Also - if I'm understanding this correctly - if he goes to Pre-K now, he'll be 4 in K.  I think thats too young for any kid, and given the fact that he's a boy I think it's way too young.  I'd wait, for both milestones. 

    My DD will be 5 entering K, and will turn 6 a week later.  Our state cut off is Sept 1 however.  Can you imagine though if he were with kids who are turning 6 in K, and he's only 4?

    He'll only be 3 for a month in preK, which means that he'll only be 4 for a month in K. Then he'll be 5 for the whole rest of the year.



  • image mbenit4:

    Since you said YOU didn't think YOU would be ready and expressed no concerns for him -

    I would send him. #1 it is free, #2 if it doesn't work out you can stop and send him the following year, no harm no foul.

    Pre-K is all day here 5 days a week so it is not outside of the norm to me at all. Preschool here is all day at most places.

    I really wish it was like that here.  DD1 went 5 days a week last year, but afternoons only.  She was so ready for a whole day, but that just doesn't exist.  She was almost 4.5 when she started prek last year, so she'll be almost 5.5 starting kindergarten this year.  Kindergarten is a full day, thank goodness.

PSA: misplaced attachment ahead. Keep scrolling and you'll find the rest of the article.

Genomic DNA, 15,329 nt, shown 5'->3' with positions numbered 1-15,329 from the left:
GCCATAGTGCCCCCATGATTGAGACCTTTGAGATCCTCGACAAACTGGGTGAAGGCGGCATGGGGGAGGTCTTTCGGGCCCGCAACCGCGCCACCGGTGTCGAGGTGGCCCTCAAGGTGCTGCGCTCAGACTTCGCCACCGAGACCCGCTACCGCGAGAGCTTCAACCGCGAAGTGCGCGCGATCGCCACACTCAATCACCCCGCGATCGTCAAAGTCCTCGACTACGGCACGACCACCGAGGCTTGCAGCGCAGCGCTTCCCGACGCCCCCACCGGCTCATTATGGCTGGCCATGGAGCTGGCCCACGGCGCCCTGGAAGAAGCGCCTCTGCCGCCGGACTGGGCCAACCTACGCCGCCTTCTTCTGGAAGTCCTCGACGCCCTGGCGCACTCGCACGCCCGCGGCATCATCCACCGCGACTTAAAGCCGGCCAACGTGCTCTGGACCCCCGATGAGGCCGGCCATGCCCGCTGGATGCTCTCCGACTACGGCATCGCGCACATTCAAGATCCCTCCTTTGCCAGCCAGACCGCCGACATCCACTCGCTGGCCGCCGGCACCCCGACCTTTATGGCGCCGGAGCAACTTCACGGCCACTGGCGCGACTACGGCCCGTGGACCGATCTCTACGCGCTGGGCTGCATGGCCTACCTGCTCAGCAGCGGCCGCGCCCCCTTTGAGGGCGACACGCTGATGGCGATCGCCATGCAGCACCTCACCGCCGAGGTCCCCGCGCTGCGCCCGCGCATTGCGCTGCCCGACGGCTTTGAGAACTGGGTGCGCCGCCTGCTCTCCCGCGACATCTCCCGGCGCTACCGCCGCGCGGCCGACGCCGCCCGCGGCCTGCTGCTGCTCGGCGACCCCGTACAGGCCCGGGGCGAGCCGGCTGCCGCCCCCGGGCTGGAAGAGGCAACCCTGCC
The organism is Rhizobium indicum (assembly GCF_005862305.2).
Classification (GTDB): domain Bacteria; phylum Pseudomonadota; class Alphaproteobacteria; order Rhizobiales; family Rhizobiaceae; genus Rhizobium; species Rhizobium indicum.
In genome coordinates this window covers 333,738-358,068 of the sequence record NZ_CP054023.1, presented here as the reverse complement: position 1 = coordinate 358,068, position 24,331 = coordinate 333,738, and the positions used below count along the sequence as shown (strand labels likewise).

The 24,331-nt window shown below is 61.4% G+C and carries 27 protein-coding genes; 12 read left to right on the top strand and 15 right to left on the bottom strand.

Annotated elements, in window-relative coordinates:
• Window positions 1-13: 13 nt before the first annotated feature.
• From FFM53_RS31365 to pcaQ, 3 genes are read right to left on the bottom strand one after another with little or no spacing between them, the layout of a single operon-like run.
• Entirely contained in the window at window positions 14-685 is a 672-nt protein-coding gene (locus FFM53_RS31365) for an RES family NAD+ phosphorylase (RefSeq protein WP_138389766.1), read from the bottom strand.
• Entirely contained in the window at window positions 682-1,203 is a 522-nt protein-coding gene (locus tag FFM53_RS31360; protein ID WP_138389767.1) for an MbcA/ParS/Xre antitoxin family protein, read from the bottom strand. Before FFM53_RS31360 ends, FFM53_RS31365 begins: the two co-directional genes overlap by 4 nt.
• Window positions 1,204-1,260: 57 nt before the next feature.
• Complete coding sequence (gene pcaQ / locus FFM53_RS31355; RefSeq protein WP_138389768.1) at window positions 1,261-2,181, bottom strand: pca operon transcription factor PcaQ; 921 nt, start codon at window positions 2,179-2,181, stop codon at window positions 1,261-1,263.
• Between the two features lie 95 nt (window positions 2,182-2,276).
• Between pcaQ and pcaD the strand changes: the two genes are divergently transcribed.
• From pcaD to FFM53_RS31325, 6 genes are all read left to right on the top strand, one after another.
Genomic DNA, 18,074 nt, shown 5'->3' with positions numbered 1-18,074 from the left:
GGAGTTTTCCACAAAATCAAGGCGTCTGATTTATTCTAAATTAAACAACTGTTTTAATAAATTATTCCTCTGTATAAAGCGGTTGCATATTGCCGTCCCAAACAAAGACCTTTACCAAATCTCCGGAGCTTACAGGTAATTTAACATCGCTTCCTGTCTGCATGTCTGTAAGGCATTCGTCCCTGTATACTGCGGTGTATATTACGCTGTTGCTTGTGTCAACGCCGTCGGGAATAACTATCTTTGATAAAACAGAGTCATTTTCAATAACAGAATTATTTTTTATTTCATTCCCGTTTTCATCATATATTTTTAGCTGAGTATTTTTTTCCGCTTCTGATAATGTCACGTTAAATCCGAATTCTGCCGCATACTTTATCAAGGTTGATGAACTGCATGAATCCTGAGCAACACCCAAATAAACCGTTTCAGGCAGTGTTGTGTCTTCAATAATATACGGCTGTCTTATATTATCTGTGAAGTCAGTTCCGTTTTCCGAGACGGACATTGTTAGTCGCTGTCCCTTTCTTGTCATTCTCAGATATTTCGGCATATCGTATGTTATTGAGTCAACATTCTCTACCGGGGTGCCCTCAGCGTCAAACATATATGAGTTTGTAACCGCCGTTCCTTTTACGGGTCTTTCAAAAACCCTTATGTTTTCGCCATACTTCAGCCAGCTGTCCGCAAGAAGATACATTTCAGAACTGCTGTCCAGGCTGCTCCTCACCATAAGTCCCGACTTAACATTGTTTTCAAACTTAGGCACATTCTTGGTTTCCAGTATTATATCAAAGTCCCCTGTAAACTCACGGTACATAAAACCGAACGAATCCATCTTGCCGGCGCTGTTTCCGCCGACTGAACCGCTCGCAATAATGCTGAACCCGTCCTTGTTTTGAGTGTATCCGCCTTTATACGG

Lilypie - (F3i3)
     
     

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  • Ds just turned 3 in May. We did a PDO (Parents day out) program one day a week at a local church last school year. This fall we decided to do PDO 2 days a week from 9-1pm, so I can get him home for nap time. In the Fall 2014, we will enroll him in 3 day preschool, either normal or extended day depending if he still naps. And then in the fall of 2015, he will begin all day K too.

    Most moms in my area are doing 2 years of preschool, so I feel a little self conscience about our choice, but I think it'll be a good gradual transition for Ds. And I don't think he'll have trouble being "behind" when he gets into K.  

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  • The 5 full days a week wouldn't phase me.  DS is in daycare now and it is also an accredited pre school program.  Starting next month, he is in the pre-pre-K class and then starting next August (so he will be a little more than 2.5) he will be in the actual pre-K class.  He will also go to "kingergarten" at this daycare because he misses the cut-off for kindergarten here.  So for me, the full-day schedule wouldn't bother me at all.